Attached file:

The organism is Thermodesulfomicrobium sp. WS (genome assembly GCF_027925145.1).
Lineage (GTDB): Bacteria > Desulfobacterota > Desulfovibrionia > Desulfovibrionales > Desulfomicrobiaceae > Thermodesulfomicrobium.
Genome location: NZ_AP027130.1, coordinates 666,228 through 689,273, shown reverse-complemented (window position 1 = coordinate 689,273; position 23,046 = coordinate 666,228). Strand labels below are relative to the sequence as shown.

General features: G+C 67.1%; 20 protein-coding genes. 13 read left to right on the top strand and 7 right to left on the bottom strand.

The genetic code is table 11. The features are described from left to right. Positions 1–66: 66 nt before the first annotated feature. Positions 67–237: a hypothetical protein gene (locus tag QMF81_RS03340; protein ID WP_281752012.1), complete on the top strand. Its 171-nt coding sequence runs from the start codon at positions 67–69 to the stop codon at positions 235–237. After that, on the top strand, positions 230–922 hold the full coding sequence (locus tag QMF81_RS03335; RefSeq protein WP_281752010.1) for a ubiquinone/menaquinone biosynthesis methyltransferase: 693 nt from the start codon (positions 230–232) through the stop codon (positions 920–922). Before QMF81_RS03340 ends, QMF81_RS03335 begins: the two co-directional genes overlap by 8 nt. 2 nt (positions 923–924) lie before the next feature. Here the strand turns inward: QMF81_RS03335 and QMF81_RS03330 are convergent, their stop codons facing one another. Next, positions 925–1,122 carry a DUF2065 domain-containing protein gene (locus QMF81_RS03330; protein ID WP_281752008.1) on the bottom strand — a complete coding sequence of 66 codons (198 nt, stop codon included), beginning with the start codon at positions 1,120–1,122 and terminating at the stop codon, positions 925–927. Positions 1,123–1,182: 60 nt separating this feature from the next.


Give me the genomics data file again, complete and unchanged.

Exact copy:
The organism is Thermodesulfomicrobium sp. WS (genome assembly GCF_027925145.1).
Lineage (GTDB): Bacteria > Desulfobacterota > Desulfovibrionia > Desulfovibrionales > Desulfomicrobiaceae > Thermodesulfomicrobium.
Genome location: NZ_AP027130.1, coordinates 666,228 through 689,273, shown reverse-complemented (window position 1 = coordinate 689,273; position 23,046 = coordinate 666,228). Strand labels below are relative to the sequence as shown.

General features: G+C 67.1%; 20 protein-coding genes. 13 read left to right on the top strand and 7 right to left on the bottom strand.

The genetic code is table 11. The features are described from left to right. Positions 1–66: 66 nt before the first annotated feature. Positions 67–237: a hypothetical protein gene (locus tag QMF81_RS03340; protein ID WP_281752012.1), complete on the top strand. Its 171-nt coding sequence runs from the start codon at positions 67–69 to the stop codon at positions 235–237. After that, on the top strand, positions 230–922 hold the full coding sequence (locus tag QMF81_RS03335; RefSeq protein WP_281752010.1) for a ubiquinone/menaquinone biosynthesis methyltransferase: 693 nt from the start codon (positions 230–232) through the stop codon (positions 920–922). Before QMF81_RS03340 ends, QMF81_RS03335 begins: the two co-directional genes overlap by 8 nt. 2 nt (positions 923–924) lie before the next feature. Here the strand turns inward: QMF81_RS03335 and QMF81_RS03330 are convergent, their stop codons facing one another. Next, positions 925–1,122 carry a DUF2065 domain-containing protein gene (locus QMF81_RS03330; protein ID WP_281752008.1) on the bottom strand — a complete coding sequence of 66 codons (198 nt, stop codon included), beginning with the start codon at positions 1,120–1,122 and terminating at the stop codon, positions 925–927. Positions 1,123–1,182: 60 nt separating this feature from the next.